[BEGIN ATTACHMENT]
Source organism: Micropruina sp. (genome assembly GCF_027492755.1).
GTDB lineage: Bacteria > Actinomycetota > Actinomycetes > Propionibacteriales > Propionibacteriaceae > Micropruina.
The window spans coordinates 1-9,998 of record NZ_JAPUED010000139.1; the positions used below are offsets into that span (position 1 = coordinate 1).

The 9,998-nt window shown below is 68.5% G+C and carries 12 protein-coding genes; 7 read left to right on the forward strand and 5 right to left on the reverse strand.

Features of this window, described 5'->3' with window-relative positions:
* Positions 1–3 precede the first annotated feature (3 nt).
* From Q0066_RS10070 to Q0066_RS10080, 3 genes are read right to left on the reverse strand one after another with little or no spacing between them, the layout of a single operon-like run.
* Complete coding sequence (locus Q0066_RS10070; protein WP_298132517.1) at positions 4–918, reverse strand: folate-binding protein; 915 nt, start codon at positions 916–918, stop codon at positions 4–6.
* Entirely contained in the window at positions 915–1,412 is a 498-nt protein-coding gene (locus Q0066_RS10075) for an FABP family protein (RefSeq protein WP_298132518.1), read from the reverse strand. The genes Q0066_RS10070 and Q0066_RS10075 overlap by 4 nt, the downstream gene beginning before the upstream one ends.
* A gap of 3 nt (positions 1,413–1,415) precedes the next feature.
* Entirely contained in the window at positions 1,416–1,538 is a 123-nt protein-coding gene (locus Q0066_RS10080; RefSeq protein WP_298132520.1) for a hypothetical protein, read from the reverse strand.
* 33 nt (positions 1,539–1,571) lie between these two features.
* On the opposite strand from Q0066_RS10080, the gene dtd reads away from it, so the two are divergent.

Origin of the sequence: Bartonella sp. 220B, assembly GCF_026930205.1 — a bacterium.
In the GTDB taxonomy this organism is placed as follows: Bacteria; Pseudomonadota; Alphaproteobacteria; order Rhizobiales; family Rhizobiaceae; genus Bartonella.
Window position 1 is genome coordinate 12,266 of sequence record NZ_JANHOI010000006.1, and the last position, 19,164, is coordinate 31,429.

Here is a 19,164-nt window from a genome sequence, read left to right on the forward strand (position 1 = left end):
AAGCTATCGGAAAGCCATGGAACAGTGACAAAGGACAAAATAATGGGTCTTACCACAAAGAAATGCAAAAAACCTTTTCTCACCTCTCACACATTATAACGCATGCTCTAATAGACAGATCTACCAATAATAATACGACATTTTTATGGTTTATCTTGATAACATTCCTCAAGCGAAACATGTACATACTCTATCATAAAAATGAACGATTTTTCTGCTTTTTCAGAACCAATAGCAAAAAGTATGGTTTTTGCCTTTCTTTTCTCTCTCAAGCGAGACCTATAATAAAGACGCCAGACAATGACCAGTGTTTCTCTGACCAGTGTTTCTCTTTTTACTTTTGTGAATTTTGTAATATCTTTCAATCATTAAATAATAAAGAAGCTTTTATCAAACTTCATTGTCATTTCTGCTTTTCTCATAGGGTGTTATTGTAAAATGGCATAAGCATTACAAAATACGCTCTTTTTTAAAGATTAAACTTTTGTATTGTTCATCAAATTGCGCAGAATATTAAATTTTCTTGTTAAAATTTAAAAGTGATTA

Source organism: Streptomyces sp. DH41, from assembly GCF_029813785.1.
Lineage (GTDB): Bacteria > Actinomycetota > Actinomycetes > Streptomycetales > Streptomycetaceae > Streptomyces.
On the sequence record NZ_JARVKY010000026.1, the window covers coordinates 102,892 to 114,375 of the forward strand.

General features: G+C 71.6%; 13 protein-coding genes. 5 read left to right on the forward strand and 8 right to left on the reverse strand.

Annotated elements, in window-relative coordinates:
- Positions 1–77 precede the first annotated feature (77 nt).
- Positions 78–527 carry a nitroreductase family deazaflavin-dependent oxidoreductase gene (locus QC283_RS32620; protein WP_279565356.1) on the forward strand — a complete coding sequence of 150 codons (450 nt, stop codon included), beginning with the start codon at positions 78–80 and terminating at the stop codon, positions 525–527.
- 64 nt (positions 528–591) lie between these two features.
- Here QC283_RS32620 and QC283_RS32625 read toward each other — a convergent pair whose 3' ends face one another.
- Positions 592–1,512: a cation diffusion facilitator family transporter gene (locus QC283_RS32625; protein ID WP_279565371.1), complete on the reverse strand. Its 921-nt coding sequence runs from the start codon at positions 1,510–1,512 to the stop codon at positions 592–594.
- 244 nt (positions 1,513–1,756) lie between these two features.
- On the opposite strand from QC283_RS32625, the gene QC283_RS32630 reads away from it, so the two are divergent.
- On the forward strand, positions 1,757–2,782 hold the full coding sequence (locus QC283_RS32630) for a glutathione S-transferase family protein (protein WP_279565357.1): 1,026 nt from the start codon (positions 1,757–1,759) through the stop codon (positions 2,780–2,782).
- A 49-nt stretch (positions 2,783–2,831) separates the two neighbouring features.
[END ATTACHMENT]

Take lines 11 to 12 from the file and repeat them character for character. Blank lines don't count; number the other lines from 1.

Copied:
* Entirely contained in the window at positions 1,416–1,538 is a 123-nt protein-coding gene (locus Q0066_RS10080; RefSeq protein WP_298132520.1) for a hypothetical protein, read from the reverse strand.
* 33 nt (positions 1,539–1,571) lie between these two features.